Thursday, April 30, 2009
Taking Up of Slaves and F.P.C.
Runaway slave notices commonly appeared in Kentucky newspapers through the end of the War Between the States. The advertisement shown above appeared in the 17 July 1862 issue of the Henderson, Kentucky Weekly Reporter.
Blacks, both free and slaves, who hoped to escape living conditions in the South during the War often traveled through western Kentucky while attempting to reach freedom in the northern states. Being Free Persons of Color did not guarantee freedom from capture as they, along with runaway slaves, were in danger of being taken up by persons hoping to make a profit from a misfortunate human situation. The Taker Up, as the capturing person was generally called, received a reward, usually $75, for blacks caught in Livingston County, Kentucky. After being captured, the black person was turned over to the county Sheriff, who placed him in jail to await his fate. A notice was then placed in area newspapers with a physical description given of the runaway slave or Free Person of Color. If not claimed within a period of time, advertisements of the impending sale of the person was placed in four public places within the county and also on the doors of neighboring county courthouses. When the captured person was sold, the Sheriff, Jailor and sometimes the county clerk, received a portion of the sale. The remainder went to the Commonwealth of Kentucky. The end of the War signaled an end to this dark period in the history of our country.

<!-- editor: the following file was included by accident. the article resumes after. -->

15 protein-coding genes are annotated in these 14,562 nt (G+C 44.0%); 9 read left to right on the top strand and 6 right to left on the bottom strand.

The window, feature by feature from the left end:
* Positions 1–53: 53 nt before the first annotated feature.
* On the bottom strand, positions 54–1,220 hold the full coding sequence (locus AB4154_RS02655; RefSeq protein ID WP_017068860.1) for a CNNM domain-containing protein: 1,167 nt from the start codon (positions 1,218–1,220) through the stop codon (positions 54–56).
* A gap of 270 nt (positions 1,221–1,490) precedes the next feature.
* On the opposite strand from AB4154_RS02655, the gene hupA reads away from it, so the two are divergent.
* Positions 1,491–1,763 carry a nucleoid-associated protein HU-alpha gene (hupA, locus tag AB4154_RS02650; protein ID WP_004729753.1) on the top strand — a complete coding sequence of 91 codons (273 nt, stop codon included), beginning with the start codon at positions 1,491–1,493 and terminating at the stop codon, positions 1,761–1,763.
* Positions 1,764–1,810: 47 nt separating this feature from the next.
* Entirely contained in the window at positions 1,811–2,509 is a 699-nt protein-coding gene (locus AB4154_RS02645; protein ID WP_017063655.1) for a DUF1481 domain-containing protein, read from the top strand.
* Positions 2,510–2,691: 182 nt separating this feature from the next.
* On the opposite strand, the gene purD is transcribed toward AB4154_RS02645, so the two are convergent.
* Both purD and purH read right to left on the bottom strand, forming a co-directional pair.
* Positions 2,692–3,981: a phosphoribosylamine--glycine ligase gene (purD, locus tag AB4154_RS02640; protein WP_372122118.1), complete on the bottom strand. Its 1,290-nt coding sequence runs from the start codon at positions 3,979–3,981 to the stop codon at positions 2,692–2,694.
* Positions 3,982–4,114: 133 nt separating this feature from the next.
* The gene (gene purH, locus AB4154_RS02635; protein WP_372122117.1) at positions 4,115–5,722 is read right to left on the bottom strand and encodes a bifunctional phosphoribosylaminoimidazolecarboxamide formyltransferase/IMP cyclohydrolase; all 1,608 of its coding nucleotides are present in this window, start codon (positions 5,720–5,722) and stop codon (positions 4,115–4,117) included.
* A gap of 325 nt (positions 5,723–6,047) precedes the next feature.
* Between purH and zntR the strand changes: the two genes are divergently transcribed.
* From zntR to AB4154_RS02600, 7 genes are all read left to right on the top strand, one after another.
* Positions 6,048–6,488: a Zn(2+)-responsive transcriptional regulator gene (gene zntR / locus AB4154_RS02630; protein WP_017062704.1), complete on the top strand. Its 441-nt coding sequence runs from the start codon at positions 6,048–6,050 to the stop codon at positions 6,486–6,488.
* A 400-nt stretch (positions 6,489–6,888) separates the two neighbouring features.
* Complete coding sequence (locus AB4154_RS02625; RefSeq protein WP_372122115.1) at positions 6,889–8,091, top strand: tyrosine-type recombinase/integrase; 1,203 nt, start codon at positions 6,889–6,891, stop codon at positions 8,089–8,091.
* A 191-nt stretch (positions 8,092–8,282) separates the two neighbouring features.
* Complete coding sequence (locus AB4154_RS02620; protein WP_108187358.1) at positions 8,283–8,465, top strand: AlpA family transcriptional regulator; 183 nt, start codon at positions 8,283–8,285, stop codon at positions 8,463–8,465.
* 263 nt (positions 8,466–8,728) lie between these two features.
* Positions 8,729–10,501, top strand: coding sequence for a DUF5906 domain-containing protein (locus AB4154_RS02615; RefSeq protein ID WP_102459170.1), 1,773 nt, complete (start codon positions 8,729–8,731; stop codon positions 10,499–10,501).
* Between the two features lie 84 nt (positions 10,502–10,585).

You can also find information on the proceedings of the capturing and sale of blacks in the county court minutes of this era.